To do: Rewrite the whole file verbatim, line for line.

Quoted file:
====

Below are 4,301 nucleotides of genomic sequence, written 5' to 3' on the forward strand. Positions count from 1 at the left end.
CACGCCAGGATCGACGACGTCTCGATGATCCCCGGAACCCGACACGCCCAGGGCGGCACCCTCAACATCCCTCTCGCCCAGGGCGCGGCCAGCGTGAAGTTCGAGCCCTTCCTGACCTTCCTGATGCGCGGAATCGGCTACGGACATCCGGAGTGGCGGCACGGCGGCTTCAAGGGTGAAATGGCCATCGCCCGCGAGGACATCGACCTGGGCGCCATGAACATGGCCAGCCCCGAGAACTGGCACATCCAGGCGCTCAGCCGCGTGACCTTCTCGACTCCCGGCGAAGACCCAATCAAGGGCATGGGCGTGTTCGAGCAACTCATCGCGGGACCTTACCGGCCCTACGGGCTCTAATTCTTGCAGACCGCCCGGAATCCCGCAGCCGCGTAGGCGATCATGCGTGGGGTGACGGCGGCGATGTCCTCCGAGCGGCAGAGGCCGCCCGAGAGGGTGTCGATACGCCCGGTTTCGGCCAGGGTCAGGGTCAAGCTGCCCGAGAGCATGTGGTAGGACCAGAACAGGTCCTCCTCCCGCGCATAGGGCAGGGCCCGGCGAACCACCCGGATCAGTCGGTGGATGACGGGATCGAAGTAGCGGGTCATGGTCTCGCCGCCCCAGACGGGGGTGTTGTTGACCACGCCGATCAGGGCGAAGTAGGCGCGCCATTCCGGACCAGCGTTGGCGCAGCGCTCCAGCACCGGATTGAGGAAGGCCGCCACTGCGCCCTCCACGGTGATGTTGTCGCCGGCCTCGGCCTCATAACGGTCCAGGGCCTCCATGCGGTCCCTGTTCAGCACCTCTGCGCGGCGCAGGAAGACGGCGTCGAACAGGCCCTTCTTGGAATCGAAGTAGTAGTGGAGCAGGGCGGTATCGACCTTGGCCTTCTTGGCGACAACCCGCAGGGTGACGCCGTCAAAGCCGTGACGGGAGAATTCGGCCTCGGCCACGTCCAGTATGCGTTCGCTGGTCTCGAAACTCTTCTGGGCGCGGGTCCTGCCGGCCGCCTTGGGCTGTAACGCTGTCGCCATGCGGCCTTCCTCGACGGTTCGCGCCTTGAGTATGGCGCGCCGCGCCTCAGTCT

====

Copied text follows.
Below are 4,301 nucleotides of genomic sequence, written 5' to 3' on the forward strand. Positions count from 1 at the left end.
CACGCCAGGATCGACGACGTCTCGATGATCCCCGGAACCCGACACGCCCAGGGCGGCACCCTCAACATCCCTCTCGCCCAGGGCGCGGCCAGCGTGAAGTTCGAGCCCTTCCTGACCTTCCTGATGCGCGGAATCGGCTACGGACATCCGGAGTGGCGGCACGGCGGCTTCAAGGGTGAAATGGCCATCGCCCGCGAGGACATCGACCTGGGCGCCATGAACATGGCCAGCCCCGAGAACTGGCACATCCAGGCGCTCAGCCGCGTGACCTTCTCGACTCCCGGCGAAGACCCAATCAAGGGCATGGGCGTGTTCGAGCAACTCATCGCGGGACCTTACCGGCCCTACGGGCTCTAATTCTTGCAGACCGCCCGGAATCCCGCAGCCGCGTAGGCGATCATGCGTGGGGTGACGGCGGCGATGTCCTCCGAGCGGCAGAGGCCGCCCGAGAGGGTGTCGATACGCCCGGTTTCGGCCAGGGTCAGGGTCAAGCTGCCCGAGAGCATGTGGTAGGACCAGAACAGGTCCTCCTCCCGCGCATAGGGCAGGGCCCGGCGAACCACCCGGATCAGTCGGTGGATGACGGGATCGAAGTAGCGGGTCATGGTCTCGCCGCCCCAGACGGGGGTGTTGTTGACCACGCCGATCAGGGCGAAGTAGGCGCGCCATTCCGGACCAGCGTTGGCGCAGCGCTCCAGCACCGGATTGAGGAAGGCCGCCACTGCGCCCTCCACGGTGATGTTGTCGCCGGCCTCGGCCTCATAACGGTCCAGGGCCTCCATGCGGTCCCTGTTCAGCACCTCTGCGCGGCGCAGGAAGACGGCGTCGAACAGGCCCTTCTTGGAATCGAAGTAGTAGTGGAGCAGGGCGGTATCGACCTTGGCCTTCTTGGCGACAACCCGCAGGGTGACGCCGTCAAAGCCGTGACGGGAGAATTCGGCCTCGGCCACGTCCAGTATGCGTTCGCTGGTCTCGAAACTCTTCTGGGCGCGGGTCCTGCCGGCCGCCTTGGGCTGTAACGCTGTCGCCATGCGGCCTTCCTCGACGGTTCGCGCCTTGAGTATGGCGCGCCGCGCCTCAGTCT